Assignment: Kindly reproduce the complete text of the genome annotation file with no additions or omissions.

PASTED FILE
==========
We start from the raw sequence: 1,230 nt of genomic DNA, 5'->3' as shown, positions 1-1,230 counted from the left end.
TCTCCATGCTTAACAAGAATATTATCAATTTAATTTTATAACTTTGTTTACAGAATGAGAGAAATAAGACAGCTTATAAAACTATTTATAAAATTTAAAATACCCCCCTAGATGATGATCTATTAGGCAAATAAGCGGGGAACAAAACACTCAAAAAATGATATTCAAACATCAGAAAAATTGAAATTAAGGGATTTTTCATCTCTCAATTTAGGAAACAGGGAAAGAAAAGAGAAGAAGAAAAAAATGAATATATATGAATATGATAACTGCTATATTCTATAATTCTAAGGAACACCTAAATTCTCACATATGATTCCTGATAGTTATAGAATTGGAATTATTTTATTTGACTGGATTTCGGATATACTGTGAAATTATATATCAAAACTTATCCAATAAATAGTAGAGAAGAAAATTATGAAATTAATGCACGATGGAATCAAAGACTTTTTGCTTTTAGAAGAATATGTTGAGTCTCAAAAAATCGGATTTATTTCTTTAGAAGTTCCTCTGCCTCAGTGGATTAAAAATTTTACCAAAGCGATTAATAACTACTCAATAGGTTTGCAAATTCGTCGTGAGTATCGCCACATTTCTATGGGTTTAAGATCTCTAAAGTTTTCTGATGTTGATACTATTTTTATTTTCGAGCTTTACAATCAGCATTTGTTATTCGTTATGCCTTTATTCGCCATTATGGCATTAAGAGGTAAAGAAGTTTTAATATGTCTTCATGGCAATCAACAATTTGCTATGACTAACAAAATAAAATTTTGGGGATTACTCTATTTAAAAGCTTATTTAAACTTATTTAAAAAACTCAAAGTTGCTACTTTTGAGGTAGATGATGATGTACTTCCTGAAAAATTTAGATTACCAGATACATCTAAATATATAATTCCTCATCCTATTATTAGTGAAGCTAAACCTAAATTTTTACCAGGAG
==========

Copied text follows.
We start from the raw sequence: 1,230 nt of genomic DNA, 5'->3' as shown, positions 1-1,230 counted from the left end.
TCTCCATGCTTAACAAGAATATTATCAATTTAATTTTATAACTTTGTTTACAGAATGAGAGAAATAAGACAGCTTATAAAACTATTTATAAAATTTAAAATACCCCCCTAGATGATGATCTATTAGGCAAATAAGCGGGGAACAAAACACTCAAAAAATGATATTCAAACATCAGAAAAATTGAAATTAAGGGATTTTTCATCTCTCAATTTAGGAAACAGGGAAAGAAAAGAGAAGAAGAAAAAAATGAATATATATGAATATGATAACTGCTATATTCTATAATTCTAAGGAACACCTAAATTCTCACATATGATTCCTGATAGTTATAGAATTGGAATTATTTTATTTGACTGGATTTCGGATATACTGTGAAATTATATATCAAAACTTATCCAATAAATAGTAGAGAAGAAAATTATGAAATTAATGCACGATGGAATCAAAGACTTTTTGCTTTTAGAAGAATATGTTGAGTCTCAAAAAATCGGATTTATTTCTTTAGAAGTTCCTCTGCCTCAGTGGATTAAAAATTTTACCAAAGCGATTAATAACTACTCAATAGGTTTGCAAATTCGTCGTGAGTATCGCCACATTTCTATGGGTTTAAGATCTCTAAAGTTTTCTGATGTTGATACTATTTTTATTTTCGAGCTTTACAATCAGCATTTGTTATTCGTTATGCCTTTATTCGCCATTATGGCATTAAGAGGTAAAGAAGTTTTAATATGTCTTCATGGCAATCAACAATTTGCTATGACTAACAAAATAAAATTTTGGGGATTACTCTATTTAAAAGCTTATTTAAACTTATTTAAAAAACTCAAAGTTGCTACTTTTGAGGTAGATGATGATGTACTTCCTGAAAAATTTAGATTACCAGATACATCTAAATATATAATTCCTCATCCTATTATTAGTGAAGCTAAACCTAAATTTTTACCAGGAG